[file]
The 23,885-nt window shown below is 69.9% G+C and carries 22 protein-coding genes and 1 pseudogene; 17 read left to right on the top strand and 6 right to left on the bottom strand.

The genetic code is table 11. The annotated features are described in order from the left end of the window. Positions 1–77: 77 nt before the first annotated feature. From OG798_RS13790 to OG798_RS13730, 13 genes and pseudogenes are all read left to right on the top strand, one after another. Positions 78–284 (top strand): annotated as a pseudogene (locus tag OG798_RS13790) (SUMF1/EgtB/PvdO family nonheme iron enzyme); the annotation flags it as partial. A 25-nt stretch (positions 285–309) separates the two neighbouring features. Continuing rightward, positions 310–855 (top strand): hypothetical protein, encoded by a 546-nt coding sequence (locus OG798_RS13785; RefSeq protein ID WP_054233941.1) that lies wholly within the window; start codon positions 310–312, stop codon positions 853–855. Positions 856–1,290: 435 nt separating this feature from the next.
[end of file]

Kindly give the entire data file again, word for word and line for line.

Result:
The 23,885-nt window shown below is 69.9% G+C and carries 22 protein-coding genes and 1 pseudogene; 17 read left to right on the top strand and 6 right to left on the bottom strand.

The genetic code is table 11. The annotated features are described in order from the left end of the window. Positions 1–77: 77 nt before the first annotated feature. From OG798_RS13790 to OG798_RS13730, 13 genes and pseudogenes are all read left to right on the top strand, one after another. Positions 78–284 (top strand): annotated as a pseudogene (locus tag OG798_RS13790) (SUMF1/EgtB/PvdO family nonheme iron enzyme); the annotation flags it as partial. A 25-nt stretch (positions 285–309) separates the two neighbouring features. Continuing rightward, positions 310–855 (top strand): hypothetical protein, encoded by a 546-nt coding sequence (locus OG798_RS13785; RefSeq protein ID WP_054233941.1) that lies wholly within the window; start codon positions 310–312, stop codon positions 853–855. Positions 856–1,290: 435 nt separating this feature from the next.